(Bloomberg) -- UK network operator National Grid Plc stood down a call on some households to cut energy use as it tries to plug the gap left by a decline in wind generation.

Power prices surged with some hourly contracts for Tuesday almost quadrupling compared to a week ago on Epex Spot SE as wind generation is set to fall away to almost nothing. The tight supply situation brought National Grid to the cusp of needing a new tool that pays some homes to reduce consumption.

Britain is the second-biggest market for offshore wind in the world and is particularly exposed to troughs in generation as it relies heavily on expensive gas for back up. Supply cuts following Russia’s war in Ukraine have pushed up prices to more than triple usual levels for this time of year. The UK gets more than a third of its electricity from gas and uses the fuel to heat 85% of homes.  

Thousands of households with smart meters have signed up to participate in the demand reduction program. So far, the tool has been in test mode but it’s now live if needed. It’s too late for new participants to sign up with eligible customers having already been selected by their supplier.

Temperatures are set to be colder than previously forecast on Tuesday and Wednesday, according to Weather Company data on Bloomberg, boosting demand for heating. Power consumption is expected to peak at 41.1 gigawatts at 6 p.m. on Monday, rising to 42.4 gigawatts on Tuesday, National Grid Plc data show.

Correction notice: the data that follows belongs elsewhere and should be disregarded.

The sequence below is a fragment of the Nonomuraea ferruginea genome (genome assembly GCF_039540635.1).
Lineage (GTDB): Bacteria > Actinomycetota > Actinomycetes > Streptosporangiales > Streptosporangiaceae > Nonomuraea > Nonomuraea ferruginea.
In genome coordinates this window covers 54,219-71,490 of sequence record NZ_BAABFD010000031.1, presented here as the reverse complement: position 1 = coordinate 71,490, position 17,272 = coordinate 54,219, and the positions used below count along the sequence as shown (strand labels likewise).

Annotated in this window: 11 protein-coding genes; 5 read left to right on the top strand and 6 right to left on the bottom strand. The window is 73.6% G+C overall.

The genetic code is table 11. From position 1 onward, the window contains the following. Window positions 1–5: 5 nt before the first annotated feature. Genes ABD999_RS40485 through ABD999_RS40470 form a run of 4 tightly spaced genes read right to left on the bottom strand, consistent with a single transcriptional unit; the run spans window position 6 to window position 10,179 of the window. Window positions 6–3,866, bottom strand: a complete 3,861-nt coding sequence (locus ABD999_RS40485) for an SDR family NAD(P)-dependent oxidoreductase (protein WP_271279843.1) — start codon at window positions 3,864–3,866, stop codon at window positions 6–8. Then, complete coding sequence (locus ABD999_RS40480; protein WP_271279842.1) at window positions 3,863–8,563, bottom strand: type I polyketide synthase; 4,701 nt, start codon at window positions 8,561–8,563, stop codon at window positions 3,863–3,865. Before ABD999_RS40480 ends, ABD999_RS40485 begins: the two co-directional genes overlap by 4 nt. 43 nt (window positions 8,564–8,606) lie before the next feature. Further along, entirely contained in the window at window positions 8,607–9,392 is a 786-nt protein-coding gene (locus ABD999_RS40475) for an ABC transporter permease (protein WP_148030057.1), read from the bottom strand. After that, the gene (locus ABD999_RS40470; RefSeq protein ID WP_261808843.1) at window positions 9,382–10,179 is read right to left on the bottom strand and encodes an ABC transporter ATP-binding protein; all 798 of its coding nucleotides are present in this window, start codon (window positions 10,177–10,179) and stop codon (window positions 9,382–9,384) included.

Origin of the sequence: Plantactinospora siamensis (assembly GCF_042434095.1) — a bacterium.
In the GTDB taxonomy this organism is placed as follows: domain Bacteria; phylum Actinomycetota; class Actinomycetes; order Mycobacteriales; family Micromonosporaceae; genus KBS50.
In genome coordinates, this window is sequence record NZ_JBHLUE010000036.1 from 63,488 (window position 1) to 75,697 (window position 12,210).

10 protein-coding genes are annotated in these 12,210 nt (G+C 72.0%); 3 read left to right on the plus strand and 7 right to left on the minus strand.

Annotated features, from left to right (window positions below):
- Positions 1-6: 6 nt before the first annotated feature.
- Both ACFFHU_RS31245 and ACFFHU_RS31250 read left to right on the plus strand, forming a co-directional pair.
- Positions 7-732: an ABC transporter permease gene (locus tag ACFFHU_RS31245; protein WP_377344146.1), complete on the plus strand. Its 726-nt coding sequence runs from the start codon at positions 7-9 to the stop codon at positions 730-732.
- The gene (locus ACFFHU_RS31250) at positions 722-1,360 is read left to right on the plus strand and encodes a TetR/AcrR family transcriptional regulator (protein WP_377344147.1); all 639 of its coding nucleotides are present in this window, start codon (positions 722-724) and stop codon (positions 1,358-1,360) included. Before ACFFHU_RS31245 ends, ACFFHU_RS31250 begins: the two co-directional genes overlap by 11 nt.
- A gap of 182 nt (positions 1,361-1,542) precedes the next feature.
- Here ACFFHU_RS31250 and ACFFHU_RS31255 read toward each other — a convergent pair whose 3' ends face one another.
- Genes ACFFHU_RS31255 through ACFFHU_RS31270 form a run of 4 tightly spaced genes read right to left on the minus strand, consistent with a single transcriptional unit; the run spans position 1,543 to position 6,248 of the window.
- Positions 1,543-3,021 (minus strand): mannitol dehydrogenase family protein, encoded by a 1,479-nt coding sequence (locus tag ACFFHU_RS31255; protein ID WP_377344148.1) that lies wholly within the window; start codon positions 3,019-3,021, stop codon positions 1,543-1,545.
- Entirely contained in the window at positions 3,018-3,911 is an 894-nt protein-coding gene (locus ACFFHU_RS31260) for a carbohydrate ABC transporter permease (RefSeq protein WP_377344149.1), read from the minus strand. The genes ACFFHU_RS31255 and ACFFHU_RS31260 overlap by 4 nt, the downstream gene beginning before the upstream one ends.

National Grid also issued a warning that its buffer of spare capacity will narrow this evening, flagging that the grid is struggling to match demand with enough supply. The warning was quickly canceled but shows the problem the UK has when the wind isn’t blowing.

Prices climbed above £1,200 ($1,445.92) a megawatt-hour for 5-6 p.m. on Tuesday while the day-ahead auction cleared at £384 a megawatt-hour, the highest since Aug. 31. The contract for 7-7:30 p.m. on Monday traded at £721.80 on Epex Spot.

The UK will need to fire up more gas stations to fill the gap left by the drop in wind. Generation is forecast to be as low as 677 megawatts around 6 p.m. on Monday, a peak time for demand. Wind levels won’t perk up until Thursday, Bloomberg’s model shows.


(Updates with call to stand down demand cuts)

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